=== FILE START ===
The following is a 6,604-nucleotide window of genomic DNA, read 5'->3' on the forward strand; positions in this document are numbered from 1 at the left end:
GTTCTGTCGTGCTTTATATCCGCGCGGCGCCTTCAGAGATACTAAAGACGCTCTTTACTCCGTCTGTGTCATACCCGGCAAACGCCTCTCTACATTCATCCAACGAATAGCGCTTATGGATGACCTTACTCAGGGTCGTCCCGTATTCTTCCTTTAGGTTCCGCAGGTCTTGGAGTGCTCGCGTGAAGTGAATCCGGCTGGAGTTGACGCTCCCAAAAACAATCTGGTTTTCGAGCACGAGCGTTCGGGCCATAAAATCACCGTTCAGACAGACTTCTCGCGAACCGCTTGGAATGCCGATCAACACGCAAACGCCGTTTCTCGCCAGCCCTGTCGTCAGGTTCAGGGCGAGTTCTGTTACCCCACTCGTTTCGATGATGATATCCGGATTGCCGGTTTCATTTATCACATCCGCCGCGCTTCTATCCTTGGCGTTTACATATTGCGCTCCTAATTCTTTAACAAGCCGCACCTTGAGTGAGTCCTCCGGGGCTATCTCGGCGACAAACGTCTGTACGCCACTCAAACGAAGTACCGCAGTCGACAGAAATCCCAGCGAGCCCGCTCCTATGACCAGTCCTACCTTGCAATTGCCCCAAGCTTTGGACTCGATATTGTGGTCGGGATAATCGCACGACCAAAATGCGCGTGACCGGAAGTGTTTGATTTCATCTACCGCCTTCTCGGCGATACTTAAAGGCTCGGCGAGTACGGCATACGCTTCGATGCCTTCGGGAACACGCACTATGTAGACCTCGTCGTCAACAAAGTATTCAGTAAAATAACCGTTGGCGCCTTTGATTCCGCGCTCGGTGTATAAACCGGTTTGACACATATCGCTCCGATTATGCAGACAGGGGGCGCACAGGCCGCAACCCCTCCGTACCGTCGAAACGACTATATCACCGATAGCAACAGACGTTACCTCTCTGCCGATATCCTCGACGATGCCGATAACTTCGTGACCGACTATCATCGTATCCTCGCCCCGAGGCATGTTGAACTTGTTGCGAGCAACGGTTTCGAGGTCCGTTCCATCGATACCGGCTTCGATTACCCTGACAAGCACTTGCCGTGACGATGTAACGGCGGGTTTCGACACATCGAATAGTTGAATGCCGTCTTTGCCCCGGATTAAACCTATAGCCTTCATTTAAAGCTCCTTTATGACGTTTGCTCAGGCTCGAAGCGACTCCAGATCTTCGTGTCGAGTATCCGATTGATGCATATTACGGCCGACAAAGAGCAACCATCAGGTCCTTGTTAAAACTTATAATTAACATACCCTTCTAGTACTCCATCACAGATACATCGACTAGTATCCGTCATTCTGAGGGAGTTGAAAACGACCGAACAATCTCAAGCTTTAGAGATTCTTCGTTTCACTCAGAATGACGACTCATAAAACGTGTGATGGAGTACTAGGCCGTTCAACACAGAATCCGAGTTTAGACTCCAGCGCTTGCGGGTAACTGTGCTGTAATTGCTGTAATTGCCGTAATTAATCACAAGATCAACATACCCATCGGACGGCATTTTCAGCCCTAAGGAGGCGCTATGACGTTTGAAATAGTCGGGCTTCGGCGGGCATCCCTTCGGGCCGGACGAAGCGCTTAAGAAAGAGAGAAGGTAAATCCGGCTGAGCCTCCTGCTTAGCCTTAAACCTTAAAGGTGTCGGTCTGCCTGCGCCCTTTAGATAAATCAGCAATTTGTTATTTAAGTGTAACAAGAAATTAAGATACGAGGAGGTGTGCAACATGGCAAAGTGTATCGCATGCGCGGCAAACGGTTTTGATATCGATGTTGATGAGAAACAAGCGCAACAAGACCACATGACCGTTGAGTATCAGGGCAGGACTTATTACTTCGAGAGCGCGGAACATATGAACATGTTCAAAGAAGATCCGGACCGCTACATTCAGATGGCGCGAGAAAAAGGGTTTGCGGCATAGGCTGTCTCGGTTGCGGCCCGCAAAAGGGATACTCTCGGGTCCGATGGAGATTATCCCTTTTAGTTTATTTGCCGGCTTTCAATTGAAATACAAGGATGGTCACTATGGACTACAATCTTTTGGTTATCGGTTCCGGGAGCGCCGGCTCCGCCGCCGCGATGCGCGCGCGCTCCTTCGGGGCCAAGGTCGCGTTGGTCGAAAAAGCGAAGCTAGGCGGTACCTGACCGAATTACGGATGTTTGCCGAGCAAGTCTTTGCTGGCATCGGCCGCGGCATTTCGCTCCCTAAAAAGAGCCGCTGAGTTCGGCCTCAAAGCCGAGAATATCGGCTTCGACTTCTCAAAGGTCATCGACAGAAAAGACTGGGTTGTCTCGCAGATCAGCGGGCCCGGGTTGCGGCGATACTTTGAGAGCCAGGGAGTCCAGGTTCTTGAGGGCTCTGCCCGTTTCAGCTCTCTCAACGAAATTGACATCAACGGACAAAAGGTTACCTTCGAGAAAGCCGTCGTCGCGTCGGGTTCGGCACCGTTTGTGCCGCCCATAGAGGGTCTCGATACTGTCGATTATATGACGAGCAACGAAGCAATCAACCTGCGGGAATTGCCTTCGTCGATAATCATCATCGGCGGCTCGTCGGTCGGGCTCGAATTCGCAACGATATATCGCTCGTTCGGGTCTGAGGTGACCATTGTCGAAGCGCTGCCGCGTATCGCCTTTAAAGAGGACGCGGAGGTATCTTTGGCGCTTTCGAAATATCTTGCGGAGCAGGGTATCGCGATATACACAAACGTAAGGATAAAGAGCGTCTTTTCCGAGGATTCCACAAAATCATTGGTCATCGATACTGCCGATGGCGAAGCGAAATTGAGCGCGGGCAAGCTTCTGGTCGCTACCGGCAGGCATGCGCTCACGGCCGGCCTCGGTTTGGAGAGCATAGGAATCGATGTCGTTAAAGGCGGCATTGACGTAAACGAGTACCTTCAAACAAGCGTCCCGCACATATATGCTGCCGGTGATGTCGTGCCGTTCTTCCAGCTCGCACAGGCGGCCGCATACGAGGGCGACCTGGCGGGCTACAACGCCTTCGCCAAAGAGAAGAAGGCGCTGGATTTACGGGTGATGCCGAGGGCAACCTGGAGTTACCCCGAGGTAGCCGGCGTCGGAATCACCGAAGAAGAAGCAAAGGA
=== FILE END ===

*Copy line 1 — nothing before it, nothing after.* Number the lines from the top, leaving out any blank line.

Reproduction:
The following is a 6,604-nucleotide window of genomic DNA, read 5'->3' on the forward strand; positions in this document are numbered from 1 at the left end: